Promoting workplace diversity as an HR
Firstly, why do we emphasize diversity in Recruitment and what is it all about?
Diversity has different sub-classifications, such as gender, age, race & ethnic belonging, religious & political beliefs and more. However, on a general note — it is the process of accepting and valuing those who are different from you.
It is easier to encourage and maintain a diversified workplace when you have set the foundation right, rather than to start thinking about it only after the team is formed. According to a Forbes report, “companies that have more diverse management teams have 19% higher revenue due to innovation.”
What are the benefits of diversity?
- Engagement: you promote inclusion among employees, and a climate of trust which leads to higher levels of engagement. In its turn, these allow teams to be more creative, innovative, and flexible.
- Productivity: you work with people who think in ways that never crossed your mind. This provides you with fresh options to approach situations and solve problems.
And for the company as a whole, the above two lead to better financial performance and company reputation.
What are the steps to build diversity?
- Measure your candidates’ cultural fit.
Here’s how. Firstly, understand that businesses have their “personality” just like human beings, and for each company the personality is unique. A culture consists of:
i. the accepted behavior
ii. formal and informal communication
iii. written and unwritten rules
iv. interpersonal interactions within teams
v. stories, messaging, managerial styles, decision-making principles and much more…
Cultural fit doesn’t assume thinking or working in the same way and it is neither about the feeling of comfort of being surrounded by “your type of” people. Instead, cultural fit means that a person is able and willing to work in a culture similar to yours (companies’).
At Magnus, we measure the cultural fit by:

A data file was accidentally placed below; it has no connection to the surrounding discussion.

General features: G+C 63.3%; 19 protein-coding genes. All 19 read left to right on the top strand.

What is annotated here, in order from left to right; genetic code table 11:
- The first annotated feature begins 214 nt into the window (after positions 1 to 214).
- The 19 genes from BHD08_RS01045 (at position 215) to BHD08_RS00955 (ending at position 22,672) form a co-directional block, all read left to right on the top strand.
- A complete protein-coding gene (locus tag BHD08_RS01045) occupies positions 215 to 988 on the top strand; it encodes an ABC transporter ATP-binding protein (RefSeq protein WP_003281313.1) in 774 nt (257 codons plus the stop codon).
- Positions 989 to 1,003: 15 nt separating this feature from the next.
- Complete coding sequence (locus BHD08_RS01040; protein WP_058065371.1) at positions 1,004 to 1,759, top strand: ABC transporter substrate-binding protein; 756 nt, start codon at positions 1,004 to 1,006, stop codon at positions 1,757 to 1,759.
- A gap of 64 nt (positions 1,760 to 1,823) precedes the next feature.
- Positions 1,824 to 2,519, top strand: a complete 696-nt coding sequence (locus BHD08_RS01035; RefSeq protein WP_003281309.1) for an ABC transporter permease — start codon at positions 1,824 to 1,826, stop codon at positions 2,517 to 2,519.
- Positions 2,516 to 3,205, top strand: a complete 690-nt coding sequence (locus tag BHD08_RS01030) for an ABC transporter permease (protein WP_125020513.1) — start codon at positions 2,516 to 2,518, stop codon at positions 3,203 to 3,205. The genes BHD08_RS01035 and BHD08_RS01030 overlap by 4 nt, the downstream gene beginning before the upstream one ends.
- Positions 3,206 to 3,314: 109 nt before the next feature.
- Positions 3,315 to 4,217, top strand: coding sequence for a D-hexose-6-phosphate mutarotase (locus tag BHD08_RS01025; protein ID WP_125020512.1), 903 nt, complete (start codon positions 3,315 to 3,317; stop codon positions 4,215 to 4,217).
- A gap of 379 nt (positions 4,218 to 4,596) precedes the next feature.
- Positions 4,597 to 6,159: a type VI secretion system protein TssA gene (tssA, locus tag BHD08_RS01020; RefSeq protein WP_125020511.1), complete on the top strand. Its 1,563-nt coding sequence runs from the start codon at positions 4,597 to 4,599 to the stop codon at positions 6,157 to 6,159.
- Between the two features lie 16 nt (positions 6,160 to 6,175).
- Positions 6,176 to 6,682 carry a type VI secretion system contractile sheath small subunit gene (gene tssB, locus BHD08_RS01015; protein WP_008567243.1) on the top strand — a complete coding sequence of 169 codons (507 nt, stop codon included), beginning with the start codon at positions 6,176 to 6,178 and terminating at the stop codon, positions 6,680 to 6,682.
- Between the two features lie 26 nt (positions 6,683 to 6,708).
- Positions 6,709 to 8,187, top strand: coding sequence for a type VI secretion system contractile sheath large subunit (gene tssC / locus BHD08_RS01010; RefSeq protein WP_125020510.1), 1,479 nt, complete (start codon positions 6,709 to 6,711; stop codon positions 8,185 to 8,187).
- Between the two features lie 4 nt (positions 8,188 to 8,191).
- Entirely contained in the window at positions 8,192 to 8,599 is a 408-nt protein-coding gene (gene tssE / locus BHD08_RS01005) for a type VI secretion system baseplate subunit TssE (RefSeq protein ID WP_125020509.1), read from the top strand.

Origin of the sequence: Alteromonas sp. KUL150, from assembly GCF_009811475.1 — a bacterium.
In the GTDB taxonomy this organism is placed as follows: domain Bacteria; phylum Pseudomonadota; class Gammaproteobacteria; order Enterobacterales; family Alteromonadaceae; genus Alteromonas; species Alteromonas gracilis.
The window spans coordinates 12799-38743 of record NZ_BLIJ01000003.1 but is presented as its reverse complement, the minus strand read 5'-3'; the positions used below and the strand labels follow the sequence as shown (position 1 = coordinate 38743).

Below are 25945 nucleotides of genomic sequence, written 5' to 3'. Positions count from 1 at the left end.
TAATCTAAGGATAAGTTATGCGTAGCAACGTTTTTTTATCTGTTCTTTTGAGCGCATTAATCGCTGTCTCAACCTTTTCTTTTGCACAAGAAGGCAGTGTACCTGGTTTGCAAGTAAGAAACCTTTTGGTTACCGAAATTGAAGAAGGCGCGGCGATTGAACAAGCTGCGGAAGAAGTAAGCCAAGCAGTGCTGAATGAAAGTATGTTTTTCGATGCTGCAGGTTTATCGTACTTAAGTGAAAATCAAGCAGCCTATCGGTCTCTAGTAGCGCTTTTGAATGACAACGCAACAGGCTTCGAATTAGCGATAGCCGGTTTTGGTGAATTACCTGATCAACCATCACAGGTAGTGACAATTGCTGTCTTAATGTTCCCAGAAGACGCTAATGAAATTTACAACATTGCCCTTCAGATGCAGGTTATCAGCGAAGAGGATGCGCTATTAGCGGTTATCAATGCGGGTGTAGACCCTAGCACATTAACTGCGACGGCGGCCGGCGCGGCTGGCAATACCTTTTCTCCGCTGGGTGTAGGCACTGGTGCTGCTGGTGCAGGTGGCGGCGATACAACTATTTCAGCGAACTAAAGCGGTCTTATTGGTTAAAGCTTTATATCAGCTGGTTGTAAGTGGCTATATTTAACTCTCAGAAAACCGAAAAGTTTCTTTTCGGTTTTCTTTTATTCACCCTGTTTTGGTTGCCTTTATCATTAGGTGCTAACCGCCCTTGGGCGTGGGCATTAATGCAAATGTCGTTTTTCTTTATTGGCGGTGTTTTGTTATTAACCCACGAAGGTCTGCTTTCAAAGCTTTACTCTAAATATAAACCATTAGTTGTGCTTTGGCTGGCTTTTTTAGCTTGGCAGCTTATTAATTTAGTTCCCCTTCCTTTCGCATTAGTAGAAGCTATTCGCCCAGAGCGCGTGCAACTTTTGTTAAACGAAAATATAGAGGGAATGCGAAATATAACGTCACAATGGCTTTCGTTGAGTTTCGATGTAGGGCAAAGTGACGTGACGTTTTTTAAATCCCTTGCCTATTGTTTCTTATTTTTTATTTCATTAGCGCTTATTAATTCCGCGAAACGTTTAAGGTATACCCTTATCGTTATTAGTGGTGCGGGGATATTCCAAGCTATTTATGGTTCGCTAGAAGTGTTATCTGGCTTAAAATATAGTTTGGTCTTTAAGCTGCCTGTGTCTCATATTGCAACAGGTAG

- Translating company values into action. For example, the value “Treat your team like a family” would be translated into action as cooperation and teamwork.
- Researching the candidate’s career path, revealing their main motives and comparing those to the culture we offer.
2. Practice Blind Hiring.
Mature labor markets use technological tools for Blind Hiring, allowing to eliminate the factors that cause potential bias in the hiring decision. These tools take out data such as name, age, photo, address and more so that the recruiter stays focused on the applicant’s skills and experience.
Alternatively, AI-based shortlisting can be applied, in which case the software itself will automatically shortlist the applicants and avoid any anti-diversification bias.
Blind hiring can extend to encompass interviewing as well: this can be implemented after the HR and professional interviews aiming to evaluate specific criteria with no prior info.
3. Use data.
Use Recruitment metrics to measure the diversity of your workforce with concrete, measurable data. Use this to target your candidate pool (however, do not confuse targeting with discrimination) and reveal the possible factors excluding in your hiring that could wrongly exclude qualified candidates.
For example, suppose only millennials are applying to the given position. In that case, there may be some exclusion in your recruitment against people of older ages (e.g. all your ad campaigns are on social media only, while elderly people use other channels to read news or job announcements).
4. Eliminate unconscious bias.
Bias does not always mean negative opinion. You may have a biased positive attitude when you meet someone who has the same background as you (coming from your village, having studied or worked in the same institution/company, etc.). Alternatively, you may have your stereotyped idea of professions (think for a moment: what comes to your mind when you think of a “designer?”).
How to overcome bias? The answer is — there is no ideal or ultimate solution. The first step is to try to see and acknowledge it for yourself.
5. Engage more people into the hiring process.
First, train the team by talking with your hiring managers about diversity. Next, organize team interviews with as many team members as possible to evaluate the candidates’ cultural fit (presented above).
6. Use structured interviews.
While the so-called organic non-structured interviews are nice, a recruiter should always have a structure on the table. It’ll make you compare candidates based on the same criteria and avoid measuring one’s experience against another’s smile :))
Stepping out of your comfort zone may be hard, especially when it assumes leading change for your surroundings. But diversification is worth it (examples of Google, Netflix, and other global leaders have proven to deliver excellent outcomes).
At Magnus, we use tested techniques to measure personality types and find out if a candidate is right for a company or not. If you would like to learn more or ask questions, feel free to drop us a message on Facebook.
P.S. the following resource: Technology tools for promoting diversity and inclusion will provide you with some useful AI-based solutions for fostering diversity.